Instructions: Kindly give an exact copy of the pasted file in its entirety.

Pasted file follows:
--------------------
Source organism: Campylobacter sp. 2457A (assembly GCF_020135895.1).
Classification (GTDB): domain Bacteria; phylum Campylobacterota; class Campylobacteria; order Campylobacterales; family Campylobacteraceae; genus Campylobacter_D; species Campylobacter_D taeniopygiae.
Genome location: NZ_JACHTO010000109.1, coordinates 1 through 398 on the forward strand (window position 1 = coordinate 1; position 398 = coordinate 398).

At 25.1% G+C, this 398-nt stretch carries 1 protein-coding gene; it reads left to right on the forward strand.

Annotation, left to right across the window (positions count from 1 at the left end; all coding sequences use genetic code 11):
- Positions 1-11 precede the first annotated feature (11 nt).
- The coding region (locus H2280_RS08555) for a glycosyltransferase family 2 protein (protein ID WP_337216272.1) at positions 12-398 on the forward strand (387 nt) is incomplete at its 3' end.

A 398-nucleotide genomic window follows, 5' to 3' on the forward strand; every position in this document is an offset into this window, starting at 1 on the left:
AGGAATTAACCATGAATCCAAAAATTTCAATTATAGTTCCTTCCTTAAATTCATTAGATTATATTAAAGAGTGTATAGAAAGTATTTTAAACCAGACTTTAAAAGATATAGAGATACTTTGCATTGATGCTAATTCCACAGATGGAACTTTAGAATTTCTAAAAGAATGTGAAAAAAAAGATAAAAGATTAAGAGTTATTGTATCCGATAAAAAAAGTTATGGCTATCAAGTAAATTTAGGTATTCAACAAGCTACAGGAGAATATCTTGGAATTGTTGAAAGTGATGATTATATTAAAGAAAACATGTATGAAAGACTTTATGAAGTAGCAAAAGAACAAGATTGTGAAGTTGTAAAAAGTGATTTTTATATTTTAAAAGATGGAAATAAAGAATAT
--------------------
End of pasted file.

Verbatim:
Source organism: Campylobacter sp. 2457A (assembly GCF_020135895.1).
Classification (GTDB): domain Bacteria; phylum Campylobacterota; class Campylobacteria; order Campylobacterales; family Campylobacteraceae; genus Campylobacter_D; species Campylobacter_D taeniopygiae.
Genome location: NZ_JACHTO010000109.1, coordinates 1 through 398 on the forward strand (window position 1 = coordinate 1; position 398 = coordinate 398).

At 25.1% G+C, this 398-nt stretch carries 1 protein-coding gene; it reads left to right on the forward strand.

Annotation, left to right across the window (positions count from 1 at the left end; all coding sequences use genetic code 11):
- Positions 1-11 precede the first annotated feature (11 nt).
- The coding region (locus H2280_RS08555) for a glycosyltransferase family 2 protein (protein ID WP_337216272.1) at positions 12-398 on the forward strand (387 nt) is incomplete at its 3' end.

A 398-nucleotide genomic window follows, 5' to 3' on the forward strand; every position in this document is an offset into this window, starting at 1 on the left:
AGGAATTAACCATGAATCCAAAAATTTCAATTATAGTTCCTTCCTTAAATTCATTAGATTATATTAAAGAGTGTATAGAAAGTATTTTAAACCAGACTTTAAAAGATATAGAGATACTTTGCATTGATGCTAATTCCACAGATGGAACTTTAGAATTTCTAAAAGAATGTGAAAAAAAAGATAAAAGATTAAGAGTTATTGTATCCGATAAAAAAAGTTATGGCTATCAAGTAAATTTAGGTATTCAACAAGCTACAGGAGAATATCTTGGAATTGTTGAAAGTGATGATTATATTAAAGAAAACATGTATGAAAGACTTTATGAAGTAGCAAAAGAACAAGATTGTGAAGTTGTAAAAAGTGATTTTTATATTTTAAAAGATGGAAATAAAGAATAT